Genetics in Primary Care Institute Quality Improvement Project (GPCI-QIP)
The Genetics in Primary Care Institute Quality Improvement Project (GPCI-QIP) provided physicians and their staffs with strategies, tools, and resources necessary to improve the provision of genetic services in primary care. Clinical teams implemented tools, strategies and measures designed to improve the assessment and identification of genetic conditions for all patients, as part of the health supervision visit, and improve the care and management of patients with defined genetic conditions. Teams also worked to improve systems that track children with genetic conditions in order to ensure appropriate follow up, communication, and care coordination take place.
Acknowledgement of Funding
The GPCI was a three-year cooperative agreement between the AAP and the Health Resources and Services Administration Maternal and Child Health Bureau (federal award number UC7MC21713). The GPCI was established with an overarching vision to improve primary care provider knowledge and skills in providing genetics-based services. A major goal of this initiative is to increase understanding amongst the public and medical home providers regarding how genetics and family history influence the health of the individual.
A Toolkit to Improve Care for Pediatric Patients with Genetic Conditions in Primary Care
|||Take a look at the extensive toolkit, "A Toolkit to Improve Care for Pediatric Patients with Genetic Conditions in Primary Care" to access practice improvement strategies, tools and resources that apply to integrating genetics and taking a meaningful family history into primary care. The toolkit is the result of an extensive change package evaluation by the 13 teams involved in the GPCI-QIP. It was reviewed by primary care physicians and is intended to be accessible to physicians, nurses and allied health professionals in the primary care setting. It includes practical tools, resources and templates for integrating genetics into the primary care work flow and particularly the health supervision visit. |
The goals of the QIP were to improve the assessment and identification of genetic conditions for all patients age 0-21 years, as part of the health supervision visit (through the collection of a family history), and to improve the care and management of patients age 0-21 years with known genetic conditions.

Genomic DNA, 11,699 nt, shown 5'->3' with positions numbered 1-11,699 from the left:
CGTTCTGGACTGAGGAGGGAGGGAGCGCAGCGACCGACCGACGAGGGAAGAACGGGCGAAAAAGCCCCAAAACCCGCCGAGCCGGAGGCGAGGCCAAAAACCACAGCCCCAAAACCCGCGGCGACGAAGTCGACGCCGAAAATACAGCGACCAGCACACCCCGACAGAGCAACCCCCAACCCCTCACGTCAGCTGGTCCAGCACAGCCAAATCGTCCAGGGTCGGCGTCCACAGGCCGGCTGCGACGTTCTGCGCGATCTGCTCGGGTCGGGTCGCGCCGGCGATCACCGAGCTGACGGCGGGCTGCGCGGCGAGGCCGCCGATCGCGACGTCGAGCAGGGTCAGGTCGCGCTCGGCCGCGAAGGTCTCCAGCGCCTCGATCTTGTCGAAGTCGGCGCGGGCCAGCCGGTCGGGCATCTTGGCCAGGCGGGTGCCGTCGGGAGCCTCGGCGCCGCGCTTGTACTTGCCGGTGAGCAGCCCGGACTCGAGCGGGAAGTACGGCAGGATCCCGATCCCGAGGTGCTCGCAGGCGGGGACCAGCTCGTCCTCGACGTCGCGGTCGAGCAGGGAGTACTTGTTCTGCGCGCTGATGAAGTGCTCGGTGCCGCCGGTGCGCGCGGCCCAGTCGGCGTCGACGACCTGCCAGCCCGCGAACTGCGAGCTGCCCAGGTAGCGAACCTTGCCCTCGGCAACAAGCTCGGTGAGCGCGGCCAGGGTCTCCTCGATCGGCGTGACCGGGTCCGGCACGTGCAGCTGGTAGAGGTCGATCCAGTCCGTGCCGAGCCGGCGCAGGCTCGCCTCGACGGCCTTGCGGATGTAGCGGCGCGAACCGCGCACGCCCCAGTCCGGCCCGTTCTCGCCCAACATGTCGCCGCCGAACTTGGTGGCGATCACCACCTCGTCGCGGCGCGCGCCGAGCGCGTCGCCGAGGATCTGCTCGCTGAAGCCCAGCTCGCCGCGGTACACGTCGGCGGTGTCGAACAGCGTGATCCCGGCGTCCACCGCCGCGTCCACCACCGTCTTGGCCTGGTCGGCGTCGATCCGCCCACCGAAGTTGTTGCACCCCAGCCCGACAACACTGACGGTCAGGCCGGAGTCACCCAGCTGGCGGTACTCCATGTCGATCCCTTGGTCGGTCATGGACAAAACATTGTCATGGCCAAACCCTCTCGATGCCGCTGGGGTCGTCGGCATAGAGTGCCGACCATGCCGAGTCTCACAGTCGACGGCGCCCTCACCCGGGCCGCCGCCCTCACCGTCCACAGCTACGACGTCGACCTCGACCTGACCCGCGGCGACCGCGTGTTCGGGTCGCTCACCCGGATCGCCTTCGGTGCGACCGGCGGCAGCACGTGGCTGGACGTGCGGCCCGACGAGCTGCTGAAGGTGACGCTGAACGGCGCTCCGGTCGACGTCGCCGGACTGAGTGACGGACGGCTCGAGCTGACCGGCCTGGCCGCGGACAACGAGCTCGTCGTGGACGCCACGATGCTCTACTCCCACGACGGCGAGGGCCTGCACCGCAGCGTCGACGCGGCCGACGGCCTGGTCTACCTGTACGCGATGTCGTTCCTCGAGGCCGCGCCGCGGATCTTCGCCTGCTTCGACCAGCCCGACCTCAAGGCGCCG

The specific aims of the project included:
- Improving the assessment and identification of genetic conditions for all patients aged 0-21 years old, as part of the health supervision visit. Specific goals included:
Improving the care and management of patients aged 0-21 years with defined genetic conditions. Teams will specifically work to improve the percent of patients with identified genetic conditions with:
- Family histories were created or updated/maintained at health supervision visits, using the family history components defined by the project, for 90% of patients
- Current family histories were discussed with 90% of patients/families
- 90% of patients with a positive family history and/or identified clinical concerns of a genetic condition have documentation in the chart that a follow-up/plan of care was discussed with the patient/family
- 90% of practices plan for and accommodate patient's special needs at office visits
- 90% of practices have a system for reminding/recalling patents due/overdue for preventive services
- 90% of practices have a referral tracking mechanism
- 90% of practices have a process/written protocol for use of a standardized family history tool
- Documented health supervision guidelines followed (90%)
- Up-to-date health supervision visits (90%)
- Documented next steps and follow-up as appropriate (90%)
- Documented current emergency plans (if applicable) (90%)
- Documented genetic services offered at least initially (90%)
- Documented transition of care to adult providers discussed at least annually (patients age 12-21) (90%)
- Documented palliative care discussion offered at least annually (if applicable) (90%)
And, at the practice-level, the project worked to improve the percent of practices with
- A system to identify, follow, and provide care management (100%)
- A system to obtain emergency plans (90%)